are working on next iteration, version IPv6 (Internet Protocol version
6 -- 5 was experimental attempt that was dropped).  Justice official
said that one problem now is that it's easy to send and receive e-mail
with false address, called "spoofing."

     It would be helpful to law enforcement if information sent
over Internet were tagged, and packets would transmit information
reliably as to where they came from, including user and service
provider, officials said.  Loose analogy would be to compare e-mail
messages to tagging of explosives, so law enforcement can track
explosive material to its source.  DoJ said new protocols could be
designed to make it easier to authenticate messages and to make system
more reliable.  Law enforcement wants to work with industry to
accomplish goal, saying it would help "keep people who are abusing
information technologies from continuing to do it."

     There will be substantial obstacles to law enforcement
concept, however.  Not least of them is that IPv6 will include
sophisticated encryption capabilities as part of protocols.  Such
security isn't built in to Internet now, one of reasons why electronic
commerce has yet to take off, said Mark McFadden, communications dir.
for Commercial Internet eXchange Assn. (CIX). That feature will make
it harder for law enforcement to gain access to information, he said.

     Cerf, co-inventor of Internet protocols, said in interview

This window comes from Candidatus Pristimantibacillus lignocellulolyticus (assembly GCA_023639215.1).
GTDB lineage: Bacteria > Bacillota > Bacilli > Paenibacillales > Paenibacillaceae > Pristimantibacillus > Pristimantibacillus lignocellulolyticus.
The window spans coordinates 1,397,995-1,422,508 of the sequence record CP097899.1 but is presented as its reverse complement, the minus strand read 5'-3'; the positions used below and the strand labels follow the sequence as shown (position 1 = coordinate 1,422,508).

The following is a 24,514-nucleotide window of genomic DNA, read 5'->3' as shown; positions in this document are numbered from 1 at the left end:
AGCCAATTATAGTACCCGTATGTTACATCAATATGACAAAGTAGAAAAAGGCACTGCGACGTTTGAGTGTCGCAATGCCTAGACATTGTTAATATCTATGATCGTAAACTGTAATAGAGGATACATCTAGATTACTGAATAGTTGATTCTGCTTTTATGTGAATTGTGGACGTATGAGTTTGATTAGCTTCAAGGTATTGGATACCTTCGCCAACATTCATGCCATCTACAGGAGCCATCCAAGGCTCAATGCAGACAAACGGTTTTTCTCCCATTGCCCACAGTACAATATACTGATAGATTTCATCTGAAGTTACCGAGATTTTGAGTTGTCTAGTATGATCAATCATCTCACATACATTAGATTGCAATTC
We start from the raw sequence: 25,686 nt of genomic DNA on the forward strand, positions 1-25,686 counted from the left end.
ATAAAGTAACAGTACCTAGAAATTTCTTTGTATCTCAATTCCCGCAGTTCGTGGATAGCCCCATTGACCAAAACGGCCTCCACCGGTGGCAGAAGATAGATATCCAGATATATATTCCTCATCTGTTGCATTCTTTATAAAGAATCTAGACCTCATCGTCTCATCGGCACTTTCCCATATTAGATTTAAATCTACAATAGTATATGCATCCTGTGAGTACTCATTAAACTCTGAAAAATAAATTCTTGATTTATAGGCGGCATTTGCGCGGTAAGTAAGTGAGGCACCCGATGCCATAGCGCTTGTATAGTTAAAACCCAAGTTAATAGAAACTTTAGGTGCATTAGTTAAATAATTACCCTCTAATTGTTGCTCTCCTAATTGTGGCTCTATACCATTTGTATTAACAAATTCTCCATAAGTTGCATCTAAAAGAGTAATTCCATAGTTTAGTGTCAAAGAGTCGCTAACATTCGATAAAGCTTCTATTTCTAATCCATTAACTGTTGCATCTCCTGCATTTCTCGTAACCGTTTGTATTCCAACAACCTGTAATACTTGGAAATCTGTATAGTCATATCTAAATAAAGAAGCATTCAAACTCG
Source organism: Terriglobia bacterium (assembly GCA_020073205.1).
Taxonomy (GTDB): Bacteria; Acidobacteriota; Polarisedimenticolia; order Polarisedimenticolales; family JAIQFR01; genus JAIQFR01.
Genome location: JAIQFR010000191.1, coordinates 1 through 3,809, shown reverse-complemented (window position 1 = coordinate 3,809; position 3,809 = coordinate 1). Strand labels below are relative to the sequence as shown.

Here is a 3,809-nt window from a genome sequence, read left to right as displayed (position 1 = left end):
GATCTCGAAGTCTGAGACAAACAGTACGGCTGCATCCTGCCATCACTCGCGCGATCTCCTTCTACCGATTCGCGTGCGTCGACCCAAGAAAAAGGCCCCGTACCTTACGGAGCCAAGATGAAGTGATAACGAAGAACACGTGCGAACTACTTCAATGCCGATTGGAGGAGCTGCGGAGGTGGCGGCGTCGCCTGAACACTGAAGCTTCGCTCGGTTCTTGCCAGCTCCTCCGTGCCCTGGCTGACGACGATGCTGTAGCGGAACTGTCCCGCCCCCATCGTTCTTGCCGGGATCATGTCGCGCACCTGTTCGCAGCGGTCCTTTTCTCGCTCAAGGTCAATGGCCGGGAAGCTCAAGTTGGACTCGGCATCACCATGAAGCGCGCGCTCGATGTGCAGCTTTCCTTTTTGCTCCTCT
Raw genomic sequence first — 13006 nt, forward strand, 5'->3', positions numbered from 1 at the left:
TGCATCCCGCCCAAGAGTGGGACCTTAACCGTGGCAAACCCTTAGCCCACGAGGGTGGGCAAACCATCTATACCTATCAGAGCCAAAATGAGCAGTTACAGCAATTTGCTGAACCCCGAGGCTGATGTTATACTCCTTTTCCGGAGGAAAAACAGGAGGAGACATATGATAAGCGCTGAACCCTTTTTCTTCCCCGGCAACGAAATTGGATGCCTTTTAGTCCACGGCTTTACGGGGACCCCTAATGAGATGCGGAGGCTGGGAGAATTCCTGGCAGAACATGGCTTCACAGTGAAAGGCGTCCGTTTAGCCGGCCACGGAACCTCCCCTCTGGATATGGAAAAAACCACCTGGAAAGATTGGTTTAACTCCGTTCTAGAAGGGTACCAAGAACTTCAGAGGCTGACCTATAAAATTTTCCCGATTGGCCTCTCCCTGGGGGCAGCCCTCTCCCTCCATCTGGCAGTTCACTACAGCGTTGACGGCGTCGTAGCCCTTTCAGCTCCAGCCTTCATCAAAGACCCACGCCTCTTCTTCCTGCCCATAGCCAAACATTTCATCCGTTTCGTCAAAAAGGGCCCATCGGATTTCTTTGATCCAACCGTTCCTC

that law enforcement's concept of tagging e-mail messages wouldn't
work:  "To imagine that we would instantly create the infrastructure
for that throughout the entire Internet strikes me as optimistic and
damned silly, at least in the short term.  Anyone who anticipates
using tools to guarantee that everything will be traceable is not
going to have a successful outcome."  Technically, such project could
be accomplished, Cerf said, but having administrative infrastructure
to administer it is quite different issue.

     It's possible to have digital signature for every packet of
data, but it would take "an enormous amount of processing, and it's
not clear we have any network computers and routers that could do that
and maintain the traffic flow that's required," Cerf said.  It also
would require that each sender affix digital signature to each piece
of mail, idea that Cerf said couldn't be enforced:  "Frankly, the idea
of trying to guarantee traceability of that kind is far from
implementable."  He said he didn't want to be misunderstood that his
objections were "an argument in favor of criminality." But Cerf said
he worries that "someone relies on what they think is a technical
solution without recognizing all of the administrative mechanics that
need to be put in place."

     Law enforcement has some time to work with Internet community.
McFadden said IPv6 isn't scheduled to be implemented at consumer level
for at least 5 years, possibly as much as 10.  There was some urgency
when it appeared that reservoir of Internet addresses would dry up,
but with progress being made to protect addresses as scarce resource
there's less pressure for new set of protocols, he said.

posted with permission Warren Publishing